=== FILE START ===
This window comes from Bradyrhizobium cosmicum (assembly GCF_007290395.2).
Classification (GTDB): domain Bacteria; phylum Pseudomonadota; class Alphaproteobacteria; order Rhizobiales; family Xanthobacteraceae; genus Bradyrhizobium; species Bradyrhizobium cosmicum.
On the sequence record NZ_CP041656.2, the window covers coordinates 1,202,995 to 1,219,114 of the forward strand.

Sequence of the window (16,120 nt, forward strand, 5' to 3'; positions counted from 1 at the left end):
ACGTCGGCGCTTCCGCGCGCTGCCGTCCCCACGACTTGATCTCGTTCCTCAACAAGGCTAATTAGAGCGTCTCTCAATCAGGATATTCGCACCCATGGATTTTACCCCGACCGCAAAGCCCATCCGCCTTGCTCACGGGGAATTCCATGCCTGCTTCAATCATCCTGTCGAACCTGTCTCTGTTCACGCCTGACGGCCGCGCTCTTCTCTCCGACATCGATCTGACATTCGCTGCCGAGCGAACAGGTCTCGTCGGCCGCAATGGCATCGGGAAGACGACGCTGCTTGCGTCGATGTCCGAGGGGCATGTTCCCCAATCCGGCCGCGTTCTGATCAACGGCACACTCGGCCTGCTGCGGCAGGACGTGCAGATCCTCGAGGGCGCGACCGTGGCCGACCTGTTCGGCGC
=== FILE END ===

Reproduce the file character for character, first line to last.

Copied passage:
This window comes from Bradyrhizobium cosmicum (assembly GCF_007290395.2).
Classification (GTDB): domain Bacteria; phylum Pseudomonadota; class Alphaproteobacteria; order Rhizobiales; family Xanthobacteraceae; genus Bradyrhizobium; species Bradyrhizobium cosmicum.
On the sequence record NZ_CP041656.2, the window covers coordinates 1,202,995 to 1,219,114 of the forward strand.

Sequence of the window (16,120 nt, forward strand, 5' to 3'; positions counted from 1 at the left end):
ACGTCGGCGCTTCCGCGCGCTGCCGTCCCCACGACTTGATCTCGTTCCTCAACAAGGCTAATTAGAGCGTCTCTCAATCAGGATATTCGCACCCATGGATTTTACCCCGACCGCAAAGCCCATCCGCCTTGCTCACGGGGAATTCCATGCCTGCTTCAATCATCCTGTCGAACCTGTCTCTGTTCACGCCTGACGGCCGCGCTCTTCTCTCCGACATCGATCTGACATTCGCTGCCGAGCGAACAGGTCTCGTCGGCCGCAATGGCATCGGGAAGACGACGCTGCTTGCGTCGATGTCCGAGGGGCATGTTCCCCAATCCGGCCGCGTTCTGATCAACGGCACACTCGGCCTGCTGCGGCAGGACGTGCAGATCCTCGAGGGCGCGACCGTGGCCGACCTGTTCGGCGC